Research Collection

Marine Mammal Research at Bayworld

Early days

Although the research collection started later, marine mammals (whales, dolphins, seals, dugongs, etc) have been collected by, what was then the Port Elizabeth Museum, since 1897. In that year a sperm whale skeleton was obtained from the local whaling firm, Coles & Searle. The massive lower jaw is still on display, in the upper Marine Hall. The second specimen was one of the last southern right whales harpooned in the Algoa Bay, in 1902.  Its spectacular 19 metre long skeleton is suspended from the roof of the Marine Hall. Further specimens were collected in the early 1900’s by the then director of the museum, F.W. Fitzsimmons, primarily for educational displays. While Fitzsimmons was more well known for his herpetological work, he published his observations on marine mammals in 1920 in his series entitled “The Natural History of South Africa”. Further work on marine mammals only took place in the 1960’s when marine biologist Nancy Teitz published research on records of unusual cetaceans, including a rare beaked whales. She was followed by the team of animal behaviourist Graham Saayman and oceanarium curator Colin Tayler, who conducted globally pioneering work in the 1970’s on dolphin acoustics and behaviour, through observations of both wild and captive animals.

The start of a collection

 A true marine mammal collection was only started, however, with the appointment to the museum of the visionary Graham Ross in late 1968. Graham recognised two important characteristics of the Eastern Cape coastline. Firstly, that a great diversity of marine mammal species were found offshore, and secondly, that the many semi-cardioid, or half-heart shaped bays along this coast (such as Algoa Bay) led to weak and dead animals being washed ashore. This made the region a major source for marine mammal specimens. Graham therefore started a systematic programme of responding to marine mammal strandings along the coastline, from Mossel Bay eastwards. This programme continues today. While the museum only possessed 48 specimens of marine mammals when Graham arrived, it had grown to comprise some 1 400 specimens by the time he left. He remained involved in the collection until his departure in 1989. He not only collected the specimens, but also conducted valuable research which led, amongst other things, a PhD in 1984 and also to the recognition of two species of bottlenose dolphins worldwide. The collection is named after him.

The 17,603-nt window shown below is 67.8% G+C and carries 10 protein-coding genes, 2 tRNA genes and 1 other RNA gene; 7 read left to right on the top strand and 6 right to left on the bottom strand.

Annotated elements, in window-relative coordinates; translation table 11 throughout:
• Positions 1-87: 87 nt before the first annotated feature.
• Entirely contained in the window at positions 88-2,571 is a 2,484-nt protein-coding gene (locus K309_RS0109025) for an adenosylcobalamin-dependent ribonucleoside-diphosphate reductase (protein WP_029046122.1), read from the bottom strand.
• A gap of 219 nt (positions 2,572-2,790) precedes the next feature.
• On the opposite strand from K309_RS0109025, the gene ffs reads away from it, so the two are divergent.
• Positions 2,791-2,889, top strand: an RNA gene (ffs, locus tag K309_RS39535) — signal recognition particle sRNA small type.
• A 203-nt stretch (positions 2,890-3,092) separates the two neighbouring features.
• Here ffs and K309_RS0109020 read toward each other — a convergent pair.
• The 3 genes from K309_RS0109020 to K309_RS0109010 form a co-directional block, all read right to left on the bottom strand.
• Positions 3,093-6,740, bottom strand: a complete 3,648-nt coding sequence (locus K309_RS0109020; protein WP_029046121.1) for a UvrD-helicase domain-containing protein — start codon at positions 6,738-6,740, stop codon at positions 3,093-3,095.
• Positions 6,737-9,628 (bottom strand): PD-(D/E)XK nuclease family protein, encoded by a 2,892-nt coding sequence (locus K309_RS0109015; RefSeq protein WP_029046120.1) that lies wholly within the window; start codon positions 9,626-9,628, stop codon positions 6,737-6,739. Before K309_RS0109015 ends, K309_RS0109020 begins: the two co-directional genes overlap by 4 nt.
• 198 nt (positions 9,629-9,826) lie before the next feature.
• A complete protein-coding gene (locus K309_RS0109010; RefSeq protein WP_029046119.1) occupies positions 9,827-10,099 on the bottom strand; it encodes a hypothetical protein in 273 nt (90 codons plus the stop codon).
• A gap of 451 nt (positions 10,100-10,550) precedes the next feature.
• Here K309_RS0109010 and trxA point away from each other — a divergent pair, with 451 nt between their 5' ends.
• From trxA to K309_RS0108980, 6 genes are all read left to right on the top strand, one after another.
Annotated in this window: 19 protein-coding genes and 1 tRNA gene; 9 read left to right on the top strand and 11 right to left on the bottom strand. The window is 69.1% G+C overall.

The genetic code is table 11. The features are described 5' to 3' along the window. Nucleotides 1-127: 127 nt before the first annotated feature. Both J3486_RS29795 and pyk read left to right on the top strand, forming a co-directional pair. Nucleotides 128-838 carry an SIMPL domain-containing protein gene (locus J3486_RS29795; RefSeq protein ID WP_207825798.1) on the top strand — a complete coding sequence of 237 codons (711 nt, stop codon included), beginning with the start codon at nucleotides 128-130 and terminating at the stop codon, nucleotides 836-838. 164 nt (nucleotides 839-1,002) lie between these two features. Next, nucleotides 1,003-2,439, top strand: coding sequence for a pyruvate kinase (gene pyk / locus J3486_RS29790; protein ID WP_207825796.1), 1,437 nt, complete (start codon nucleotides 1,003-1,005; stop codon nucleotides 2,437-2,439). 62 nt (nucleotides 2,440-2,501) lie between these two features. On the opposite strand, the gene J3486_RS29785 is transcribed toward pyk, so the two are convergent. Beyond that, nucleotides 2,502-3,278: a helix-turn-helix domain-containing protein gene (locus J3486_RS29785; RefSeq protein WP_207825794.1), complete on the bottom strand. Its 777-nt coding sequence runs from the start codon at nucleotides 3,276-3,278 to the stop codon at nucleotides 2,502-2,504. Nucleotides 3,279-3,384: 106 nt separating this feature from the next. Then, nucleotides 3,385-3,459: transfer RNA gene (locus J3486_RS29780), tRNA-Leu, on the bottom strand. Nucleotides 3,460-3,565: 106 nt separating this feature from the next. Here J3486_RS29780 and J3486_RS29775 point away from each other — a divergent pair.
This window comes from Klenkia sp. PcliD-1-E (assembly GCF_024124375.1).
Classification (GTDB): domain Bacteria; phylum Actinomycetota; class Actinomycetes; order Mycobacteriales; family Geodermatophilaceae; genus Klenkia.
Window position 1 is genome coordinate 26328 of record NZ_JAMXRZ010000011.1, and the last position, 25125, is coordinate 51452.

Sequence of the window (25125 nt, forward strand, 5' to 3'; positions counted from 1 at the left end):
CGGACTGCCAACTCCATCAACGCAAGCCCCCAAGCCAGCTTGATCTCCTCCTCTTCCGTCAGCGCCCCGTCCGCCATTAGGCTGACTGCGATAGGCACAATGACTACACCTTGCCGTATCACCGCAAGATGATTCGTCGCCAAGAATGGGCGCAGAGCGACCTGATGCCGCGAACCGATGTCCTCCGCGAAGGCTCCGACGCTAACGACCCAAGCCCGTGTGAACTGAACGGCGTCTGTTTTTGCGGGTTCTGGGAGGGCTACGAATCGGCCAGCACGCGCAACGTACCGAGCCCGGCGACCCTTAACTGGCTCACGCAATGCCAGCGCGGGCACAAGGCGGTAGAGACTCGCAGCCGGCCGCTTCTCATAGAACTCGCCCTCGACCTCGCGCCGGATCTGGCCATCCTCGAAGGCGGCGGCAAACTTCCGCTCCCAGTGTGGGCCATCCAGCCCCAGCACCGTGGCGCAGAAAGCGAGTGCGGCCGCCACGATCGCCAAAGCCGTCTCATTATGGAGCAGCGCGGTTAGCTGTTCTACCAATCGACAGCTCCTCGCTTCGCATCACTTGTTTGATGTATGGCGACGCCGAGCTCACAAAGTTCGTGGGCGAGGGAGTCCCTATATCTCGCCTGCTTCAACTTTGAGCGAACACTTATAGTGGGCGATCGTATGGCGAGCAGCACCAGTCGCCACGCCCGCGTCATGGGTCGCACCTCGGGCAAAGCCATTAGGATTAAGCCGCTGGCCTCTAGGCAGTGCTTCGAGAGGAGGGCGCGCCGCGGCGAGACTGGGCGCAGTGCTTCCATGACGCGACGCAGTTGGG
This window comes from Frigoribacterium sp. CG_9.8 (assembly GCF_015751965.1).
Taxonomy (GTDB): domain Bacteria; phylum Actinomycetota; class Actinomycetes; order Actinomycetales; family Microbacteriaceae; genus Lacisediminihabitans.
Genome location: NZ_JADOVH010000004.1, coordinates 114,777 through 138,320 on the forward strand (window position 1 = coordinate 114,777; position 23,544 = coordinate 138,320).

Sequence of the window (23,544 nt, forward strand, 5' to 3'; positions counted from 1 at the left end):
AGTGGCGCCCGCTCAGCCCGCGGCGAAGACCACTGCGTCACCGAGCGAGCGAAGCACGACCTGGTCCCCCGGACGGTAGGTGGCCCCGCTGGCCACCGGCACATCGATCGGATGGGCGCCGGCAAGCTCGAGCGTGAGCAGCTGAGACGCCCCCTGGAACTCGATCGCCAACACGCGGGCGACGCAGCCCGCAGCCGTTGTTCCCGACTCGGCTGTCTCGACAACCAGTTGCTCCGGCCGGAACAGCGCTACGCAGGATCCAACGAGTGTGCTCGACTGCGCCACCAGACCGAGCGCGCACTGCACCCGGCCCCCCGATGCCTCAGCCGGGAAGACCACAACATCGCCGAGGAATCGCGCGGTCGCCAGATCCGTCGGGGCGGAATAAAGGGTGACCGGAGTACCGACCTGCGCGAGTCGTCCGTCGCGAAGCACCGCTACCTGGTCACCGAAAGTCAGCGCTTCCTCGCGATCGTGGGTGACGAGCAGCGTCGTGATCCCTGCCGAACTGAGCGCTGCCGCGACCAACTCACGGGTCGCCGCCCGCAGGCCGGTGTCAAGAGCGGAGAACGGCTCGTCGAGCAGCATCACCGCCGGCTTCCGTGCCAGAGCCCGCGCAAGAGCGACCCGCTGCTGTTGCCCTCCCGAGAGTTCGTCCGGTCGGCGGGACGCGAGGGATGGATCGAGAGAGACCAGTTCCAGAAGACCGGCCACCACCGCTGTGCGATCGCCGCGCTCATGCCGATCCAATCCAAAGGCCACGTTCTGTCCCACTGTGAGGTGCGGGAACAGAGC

Continued research and growth of the collection

Graham was followed as curator by Vic Cockroft. Vic increased the collection greatly, adding many specimens from the KwaZulu-Natal coast. He also expanded research in the tropical Indian Ocean. Vic departed in 1998 to set up the Centre for Dolphin Studies in Plettenberg Bay. While the collection was without a curator for seven years following Vic’s departure, it was looked after by research technician Wendy Kant and continued to grow. In 2005 Stephanie Plön joined the museum as a contract biologist and remained at the museum for the next six years, initiating many research projects. She is still involved with the collection. A number of other staff and students have also contributed to the growth and management of the collection, including Vanessa Isaacs, Leszek Karczmarski, Mzi Mahola, Mike Mtati, Sibu Ngqulana, Mthoko Nsele, Carolyn Stewardson, Frikkie van der Vyver, Gill Watson and Debbie Young. Bayworld also relies on links to a number of other organisations to increase the collection, including the Cape Nature Conservation, Department of Fisheries, Forestry and the Environment, East London Aquarium, East London Museum, Eastern Cape Parks, KwaZulu-Natal Sharks Board, National Sea Rescue Institute, Nelson Mandela University, Oceans Research, South African National Parks, Stranded Marine Animal Rescue Team, and various regional municipalities. The current curator is Greg Hofmeyr, who joined the museum in 2006.